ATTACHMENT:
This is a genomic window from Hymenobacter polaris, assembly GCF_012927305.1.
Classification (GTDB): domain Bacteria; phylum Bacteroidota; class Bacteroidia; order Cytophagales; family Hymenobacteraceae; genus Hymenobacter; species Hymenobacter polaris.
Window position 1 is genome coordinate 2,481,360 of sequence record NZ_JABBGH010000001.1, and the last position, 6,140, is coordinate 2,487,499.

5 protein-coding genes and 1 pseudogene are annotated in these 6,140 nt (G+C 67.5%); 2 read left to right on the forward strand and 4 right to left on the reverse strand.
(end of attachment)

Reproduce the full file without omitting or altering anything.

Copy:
This is a genomic window from Hymenobacter polaris, assembly GCF_012927305.1.
Classification (GTDB): domain Bacteria; phylum Bacteroidota; class Bacteroidia; order Cytophagales; family Hymenobacteraceae; genus Hymenobacter; species Hymenobacter polaris.
Window position 1 is genome coordinate 2,481,360 of sequence record NZ_JABBGH010000001.1, and the last position, 6,140, is coordinate 2,487,499.

5 protein-coding genes and 1 pseudogene are annotated in these 6,140 nt (G+C 67.5%); 2 read left to right on the forward strand and 4 right to left on the reverse strand.